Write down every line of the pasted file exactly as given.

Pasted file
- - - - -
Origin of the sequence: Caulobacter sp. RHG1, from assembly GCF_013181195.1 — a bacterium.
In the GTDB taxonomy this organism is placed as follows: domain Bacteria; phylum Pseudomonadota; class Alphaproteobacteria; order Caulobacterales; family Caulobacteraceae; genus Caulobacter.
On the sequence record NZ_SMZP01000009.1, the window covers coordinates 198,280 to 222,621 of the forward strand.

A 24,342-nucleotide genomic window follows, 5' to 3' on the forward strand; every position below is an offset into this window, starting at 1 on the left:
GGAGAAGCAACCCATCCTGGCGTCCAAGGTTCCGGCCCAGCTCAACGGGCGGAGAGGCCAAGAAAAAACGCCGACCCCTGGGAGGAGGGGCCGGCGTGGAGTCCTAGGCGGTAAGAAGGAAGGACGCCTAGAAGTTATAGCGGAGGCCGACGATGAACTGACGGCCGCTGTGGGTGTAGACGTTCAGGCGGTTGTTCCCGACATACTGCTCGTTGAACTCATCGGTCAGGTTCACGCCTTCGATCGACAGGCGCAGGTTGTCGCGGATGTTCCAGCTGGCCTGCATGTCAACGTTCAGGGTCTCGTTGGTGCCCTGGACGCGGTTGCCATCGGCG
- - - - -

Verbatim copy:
Origin of the sequence: Caulobacter sp. RHG1, from assembly GCF_013181195.1 — a bacterium.
In the GTDB taxonomy this organism is placed as follows: domain Bacteria; phylum Pseudomonadota; class Alphaproteobacteria; order Caulobacterales; family Caulobacteraceae; genus Caulobacter.
On the sequence record NZ_SMZP01000009.1, the window covers coordinates 198,280 to 222,621 of the forward strand.

A 24,342-nucleotide genomic window follows, 5' to 3' on the forward strand; every position below is an offset into this window, starting at 1 on the left:
GGAGAAGCAACCCATCCTGGCGTCCAAGGTTCCGGCCCAGCTCAACGGGCGGAGAGGCCAAGAAAAAACGCCGACCCCTGGGAGGAGGGGCCGGCGTGGAGTCCTAGGCGGTAAGAAGGAAGGACGCCTAGAAGTTATAGCGGAGGCCGACGATGAACTGACGGCCGCTGTGGGTGTAGACGTTCAGGCGGTTGTTCCCGACATACTGCTCGTTGAACTCATCGGTCAGGTTCACGCCTTCGATCGACAGGCGCAGGTTGTCGCGGATGTTCCAGCTGGCCTGCATGTCAACGTTCAGGGTCTCGTTGGTGCCCTGGACGCGGTTGCCATCGGCG